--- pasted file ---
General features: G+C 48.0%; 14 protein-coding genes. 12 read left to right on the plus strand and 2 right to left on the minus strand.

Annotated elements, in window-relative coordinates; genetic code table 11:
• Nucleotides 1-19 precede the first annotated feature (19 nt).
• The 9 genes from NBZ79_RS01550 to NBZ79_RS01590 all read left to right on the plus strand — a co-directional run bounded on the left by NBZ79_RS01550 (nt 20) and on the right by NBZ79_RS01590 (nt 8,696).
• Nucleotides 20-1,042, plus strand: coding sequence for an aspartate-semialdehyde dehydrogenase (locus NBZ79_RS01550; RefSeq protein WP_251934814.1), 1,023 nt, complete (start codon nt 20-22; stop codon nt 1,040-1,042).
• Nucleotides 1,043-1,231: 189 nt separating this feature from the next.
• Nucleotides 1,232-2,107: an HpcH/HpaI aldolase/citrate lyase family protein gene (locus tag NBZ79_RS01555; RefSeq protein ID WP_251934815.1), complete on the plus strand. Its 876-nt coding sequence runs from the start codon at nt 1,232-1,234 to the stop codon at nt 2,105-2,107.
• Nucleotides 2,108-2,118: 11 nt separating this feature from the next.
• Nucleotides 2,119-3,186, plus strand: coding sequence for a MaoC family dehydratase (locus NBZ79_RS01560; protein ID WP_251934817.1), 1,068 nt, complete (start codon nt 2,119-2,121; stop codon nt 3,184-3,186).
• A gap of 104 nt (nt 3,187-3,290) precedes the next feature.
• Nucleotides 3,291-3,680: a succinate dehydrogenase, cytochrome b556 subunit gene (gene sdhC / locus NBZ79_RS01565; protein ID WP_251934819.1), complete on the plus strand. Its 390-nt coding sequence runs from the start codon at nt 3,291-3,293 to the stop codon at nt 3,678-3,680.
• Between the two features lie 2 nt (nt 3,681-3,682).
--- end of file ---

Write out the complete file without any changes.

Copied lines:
General features: G+C 48.0%; 14 protein-coding genes. 12 read left to right on the plus strand and 2 right to left on the minus strand.

Annotated elements, in window-relative coordinates; genetic code table 11:
• Nucleotides 1-19 precede the first annotated feature (19 nt).
• The 9 genes from NBZ79_RS01550 to NBZ79_RS01590 all read left to right on the plus strand — a co-directional run bounded on the left by NBZ79_RS01550 (nt 20) and on the right by NBZ79_RS01590 (nt 8,696).
• Nucleotides 20-1,042, plus strand: coding sequence for an aspartate-semialdehyde dehydrogenase (locus NBZ79_RS01550; RefSeq protein WP_251934814.1), 1,023 nt, complete (start codon nt 20-22; stop codon nt 1,040-1,042).
• Nucleotides 1,043-1,231: 189 nt separating this feature from the next.
• Nucleotides 1,232-2,107: an HpcH/HpaI aldolase/citrate lyase family protein gene (locus tag NBZ79_RS01555; RefSeq protein ID WP_251934815.1), complete on the plus strand. Its 876-nt coding sequence runs from the start codon at nt 1,232-1,234 to the stop codon at nt 2,105-2,107.
• Nucleotides 2,108-2,118: 11 nt separating this feature from the next.
• Nucleotides 2,119-3,186, plus strand: coding sequence for a MaoC family dehydratase (locus NBZ79_RS01560; protein ID WP_251934817.1), 1,068 nt, complete (start codon nt 2,119-2,121; stop codon nt 3,184-3,186).
• A gap of 104 nt (nt 3,187-3,290) precedes the next feature.
• Nucleotides 3,291-3,680: a succinate dehydrogenase, cytochrome b556 subunit gene (gene sdhC / locus NBZ79_RS01565; protein ID WP_251934819.1), complete on the plus strand. Its 390-nt coding sequence runs from the start codon at nt 3,291-3,293 to the stop codon at nt 3,678-3,680.
• Between the two features lie 2 nt (nt 3,681-3,682).